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Comment: Re:But that's not the real problem. (Score 1) 1651

by mla_anderson (#41551957) Attached to: To Encourage Biking, Lose the Helmets

Weather is not an impediment to cycling.

Weather is not an impediment to cycling where you live. However that doesn't mean it applies to everyone. For instance I would really like to have warm weather like you do during the winter. We see -30C regularly, -25C is warm enough that we don't have to fasten our coats to cross the parking lot. Windchill temperatures regularly hit -40C/F and -45C is not unheard of. In those temperatures riding a bike isn't uncomfortable it's deadly.

I applaud you for riding year round, and from experience I know that the human body can handle greater extremes in temperature that we typically believe (I've played soccer in 50C). But no mode of transportation is the end-all/be-all solution.

Comment: Re:Why sell one, when you can sell two? (Score 3, Interesting) 140

by mla_anderson (#41476601) Attached to: Terabit Ethernet Is Dead, For Now

Yep it's definitely not a technical problem, after all getting serial data to run at 312.5 Gbps over long distances of un-shielded twisted pair copper is simple. The edges of the data are only in the 1.2 THz range after all.

Even on a PCB, 312.5 Gbps gets tricky and expensive, over long distances of fiber or copper it will be very difficult. Dropping to 400 Gbps brings it into the realm of slightly possible but still ridiculously expensive, plus at 400 Gbps you can bond just three links and get 1.2Tbps through, well probably less after overhead.

Damn CS/CE's think they know RF!

Comment: Re:Yep (Score 1) 342

by mla_anderson (#41377975) Attached to: Hardware Is Dead — At Least Most Expensive Hardware Is

50 feet of just about any wire isn't going to affect your audio signal unless you wrap it around the AC mains. It won't be an antenna in those frequencies (well it is a 1/1000 wave antenna I guess). If it's as small as 22 gauge wire you'll still only lose about 10% power, if it's 18 - 14 gauge closer to 1% loss at most. It's pretty hard to screw up the transmission of analog audio over wire inside a house.

Comment: Re:What's the point? (Score 1) 557

by mla_anderson (#40613527) Attached to: Is It Time To End Our Love Affair With the QWERTY Keyboard?

The keyboard will change when we no longer need them, after A.I. provides us a better means of communicating with computers.

AI is going to have to do a good job of reading minds then. I can type faster than I can talk, and much faster than I can talk intelligently to a computer.

Comment: Re:Really one a sample size of 1 website? (Score 1) 423

by mla_anderson (#40595939) Attached to: Internet Explorer Market Share Drops To Almost 15%

The data from StatCounter via Wikipedia seems to show that IE was losing to Firefox which was on course to eventually take the majority somewhere around Spring 2011. But in October 2009 Chrome pretty much stopped Firefox in it's tracks without changing the rate of IE abandonment. IE should drop below 10% roughly summer 2014 if the current trends stay in place. I suspect though that the "Mobile" category may actually accelerate that decline.

Predictions:

  • By early 2015 IE will pretty much be gone.
  • By summer 2015 Chrome will have about 50%.
  • Also by summer 2015 mobile browsers will be roughly 25% of web traffic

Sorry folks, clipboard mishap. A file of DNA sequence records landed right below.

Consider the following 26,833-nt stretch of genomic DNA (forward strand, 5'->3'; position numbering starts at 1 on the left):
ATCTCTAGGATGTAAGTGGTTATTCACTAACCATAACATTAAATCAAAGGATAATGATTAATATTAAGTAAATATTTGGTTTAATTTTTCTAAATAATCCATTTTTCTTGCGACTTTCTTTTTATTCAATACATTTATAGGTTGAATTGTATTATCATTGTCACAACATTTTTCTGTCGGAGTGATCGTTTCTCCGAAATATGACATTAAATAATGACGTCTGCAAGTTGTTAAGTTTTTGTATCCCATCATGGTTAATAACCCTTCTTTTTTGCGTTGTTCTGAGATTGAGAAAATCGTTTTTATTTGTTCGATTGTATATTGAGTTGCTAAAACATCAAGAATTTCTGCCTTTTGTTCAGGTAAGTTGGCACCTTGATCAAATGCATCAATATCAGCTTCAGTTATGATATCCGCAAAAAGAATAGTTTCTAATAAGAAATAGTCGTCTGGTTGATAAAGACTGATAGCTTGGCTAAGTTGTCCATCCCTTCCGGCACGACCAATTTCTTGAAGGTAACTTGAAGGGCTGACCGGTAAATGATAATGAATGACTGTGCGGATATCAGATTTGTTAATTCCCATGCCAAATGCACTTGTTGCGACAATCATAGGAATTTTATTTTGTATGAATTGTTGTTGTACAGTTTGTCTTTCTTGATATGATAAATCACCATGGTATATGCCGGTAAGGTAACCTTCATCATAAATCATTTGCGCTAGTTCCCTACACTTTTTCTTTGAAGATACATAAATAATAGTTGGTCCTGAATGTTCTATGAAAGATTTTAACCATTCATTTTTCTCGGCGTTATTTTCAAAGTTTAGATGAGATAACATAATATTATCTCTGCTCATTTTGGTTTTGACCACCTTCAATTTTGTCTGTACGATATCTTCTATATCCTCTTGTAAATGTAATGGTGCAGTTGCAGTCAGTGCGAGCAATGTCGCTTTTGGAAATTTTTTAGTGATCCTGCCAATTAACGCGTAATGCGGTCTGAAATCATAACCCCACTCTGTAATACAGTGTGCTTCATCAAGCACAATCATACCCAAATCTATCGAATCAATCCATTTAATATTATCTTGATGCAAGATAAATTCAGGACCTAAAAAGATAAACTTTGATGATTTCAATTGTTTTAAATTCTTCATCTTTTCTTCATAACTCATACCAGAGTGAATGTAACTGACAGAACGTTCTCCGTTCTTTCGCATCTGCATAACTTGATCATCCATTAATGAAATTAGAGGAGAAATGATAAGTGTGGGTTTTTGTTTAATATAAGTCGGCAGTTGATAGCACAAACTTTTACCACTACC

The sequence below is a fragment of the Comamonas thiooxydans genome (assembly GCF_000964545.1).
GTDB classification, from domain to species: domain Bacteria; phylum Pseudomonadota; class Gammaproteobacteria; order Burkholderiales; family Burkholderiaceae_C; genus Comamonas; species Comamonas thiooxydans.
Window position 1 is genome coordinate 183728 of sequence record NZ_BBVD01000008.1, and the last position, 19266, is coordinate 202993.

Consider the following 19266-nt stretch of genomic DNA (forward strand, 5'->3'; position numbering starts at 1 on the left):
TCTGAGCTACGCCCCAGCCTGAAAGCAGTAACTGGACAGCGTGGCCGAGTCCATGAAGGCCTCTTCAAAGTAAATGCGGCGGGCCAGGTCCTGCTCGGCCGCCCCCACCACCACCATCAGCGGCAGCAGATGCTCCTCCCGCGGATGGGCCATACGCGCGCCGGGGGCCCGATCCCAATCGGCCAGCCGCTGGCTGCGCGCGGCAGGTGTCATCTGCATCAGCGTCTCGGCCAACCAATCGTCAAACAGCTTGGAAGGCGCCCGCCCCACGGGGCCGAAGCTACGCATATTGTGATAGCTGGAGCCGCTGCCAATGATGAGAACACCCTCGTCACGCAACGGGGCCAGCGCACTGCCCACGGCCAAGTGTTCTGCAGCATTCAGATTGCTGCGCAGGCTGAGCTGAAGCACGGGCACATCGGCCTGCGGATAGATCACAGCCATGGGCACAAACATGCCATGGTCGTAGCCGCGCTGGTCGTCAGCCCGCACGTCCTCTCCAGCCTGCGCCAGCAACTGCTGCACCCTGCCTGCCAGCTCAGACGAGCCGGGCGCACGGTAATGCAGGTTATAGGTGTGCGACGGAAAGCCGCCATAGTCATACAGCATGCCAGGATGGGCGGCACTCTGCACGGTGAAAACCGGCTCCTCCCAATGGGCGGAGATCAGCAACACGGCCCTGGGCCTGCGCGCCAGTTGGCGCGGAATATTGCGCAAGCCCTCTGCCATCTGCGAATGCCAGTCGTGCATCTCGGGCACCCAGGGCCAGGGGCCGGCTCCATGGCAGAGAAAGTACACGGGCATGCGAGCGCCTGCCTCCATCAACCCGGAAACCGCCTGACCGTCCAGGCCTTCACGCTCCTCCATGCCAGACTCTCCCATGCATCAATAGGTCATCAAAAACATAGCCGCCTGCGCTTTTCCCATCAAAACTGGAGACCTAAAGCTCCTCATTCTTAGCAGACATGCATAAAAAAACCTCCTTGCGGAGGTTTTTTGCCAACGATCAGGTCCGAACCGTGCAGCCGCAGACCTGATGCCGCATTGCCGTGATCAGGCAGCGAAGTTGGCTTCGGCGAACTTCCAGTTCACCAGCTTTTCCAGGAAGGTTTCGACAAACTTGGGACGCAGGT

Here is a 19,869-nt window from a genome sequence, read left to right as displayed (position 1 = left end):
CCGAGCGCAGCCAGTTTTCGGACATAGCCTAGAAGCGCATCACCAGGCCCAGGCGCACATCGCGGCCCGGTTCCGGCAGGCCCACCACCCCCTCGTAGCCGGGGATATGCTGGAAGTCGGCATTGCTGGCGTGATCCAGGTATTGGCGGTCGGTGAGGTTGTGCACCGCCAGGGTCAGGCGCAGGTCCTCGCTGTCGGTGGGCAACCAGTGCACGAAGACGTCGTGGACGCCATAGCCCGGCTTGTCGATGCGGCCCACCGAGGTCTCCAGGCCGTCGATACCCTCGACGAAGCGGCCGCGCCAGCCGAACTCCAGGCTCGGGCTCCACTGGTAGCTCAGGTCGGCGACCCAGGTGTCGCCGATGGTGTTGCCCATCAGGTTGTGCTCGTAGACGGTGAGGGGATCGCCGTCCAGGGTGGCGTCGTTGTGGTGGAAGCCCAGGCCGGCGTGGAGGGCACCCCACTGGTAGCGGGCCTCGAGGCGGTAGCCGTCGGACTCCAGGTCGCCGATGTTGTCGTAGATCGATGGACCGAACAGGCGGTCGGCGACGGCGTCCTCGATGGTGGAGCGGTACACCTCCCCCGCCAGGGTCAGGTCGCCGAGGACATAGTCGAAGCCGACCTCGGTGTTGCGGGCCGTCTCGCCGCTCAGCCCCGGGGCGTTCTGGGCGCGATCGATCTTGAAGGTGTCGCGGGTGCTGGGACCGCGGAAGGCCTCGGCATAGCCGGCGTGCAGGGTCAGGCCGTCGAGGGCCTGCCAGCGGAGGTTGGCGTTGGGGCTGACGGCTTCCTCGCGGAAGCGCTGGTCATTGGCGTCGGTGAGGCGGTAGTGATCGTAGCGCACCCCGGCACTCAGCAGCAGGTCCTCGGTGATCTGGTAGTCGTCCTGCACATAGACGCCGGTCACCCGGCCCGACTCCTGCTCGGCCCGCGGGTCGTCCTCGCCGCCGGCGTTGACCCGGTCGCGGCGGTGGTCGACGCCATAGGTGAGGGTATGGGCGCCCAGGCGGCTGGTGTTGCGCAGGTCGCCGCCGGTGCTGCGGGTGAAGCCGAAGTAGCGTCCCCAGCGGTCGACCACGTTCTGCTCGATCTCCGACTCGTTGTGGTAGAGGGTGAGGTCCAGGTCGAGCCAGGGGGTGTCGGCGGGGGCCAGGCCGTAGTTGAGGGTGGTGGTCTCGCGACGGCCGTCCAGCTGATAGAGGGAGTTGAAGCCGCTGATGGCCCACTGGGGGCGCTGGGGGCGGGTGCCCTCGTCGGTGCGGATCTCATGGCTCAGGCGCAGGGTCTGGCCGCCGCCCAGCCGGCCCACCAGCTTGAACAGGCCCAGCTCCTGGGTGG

• By summer 2014 Safari and Firefox will both be between 10-15% usage.
  • Opera will maintain about 2-3% and IE will eventually join it.
  • By early 2015 office furniture in Seattle will be extremely expensive.
Intel

+ - Intel Announces Xeon Phi For "Exascale" Computing->

Submitted by
MojoKid
MojoKid writes "At the International Supercomputing Conference today, Intel announced that Knights corner, the company's first commercial Many Integrated Core (MIC) product will ship commercially in 2012. The descendent of the processor formerly known as Larrabee also gets a new brand name--Xeon Phi. The idea behind Intel's new push is that the highly efficient Xeon E5 architecture (eight-core, 32nm Sandy Bridge) fuels the basic x86 cluster, while the Many Integrated Core CPUs that grew out of the failed Larrabee GPU offer unparalleled performance scaling and break new ground. The challenges Intel is trying to surmount are considerable. We've successfully pushed from teraflops to petaflops, but exaflops (or exascale computing) currently demands more processors and power than it's feasible to provide in the next 5-7 years. Intel's MIC is targeted at hammering away at that barrier and create new opportunities for supercomputing deployments."
Link to Original Source

+ - Questions about counting the votes in the Wisconsin Recall ->

Submitted by
Presto Vivace
Presto Vivace writes "Bob Fitrakis has serious doubts about the recent recall election in Wisconsin.

The recall vote in Wisconsin produced another significant 7% discrepancy between the unadjusted exit poll and the so-called "recorded vote." In actual social science, this level of discrepancy, with the results being so far outside the expected margin of error would not be accepted.

Fitrakis applies statistical analysis to a series of controversial electoral outcomes, making the case that votes are not counted honestly and that DRE voting machines are involved in a disproportionate number of these elections. I encourage any Slashdot reader who shares my concern about these machines to visit Verified Voting."
Link to Original Source

Thus spake the master programmer: "When a program is being tested, it is too late to make design changes." -- Geoffrey James, "The Tao of Programming"

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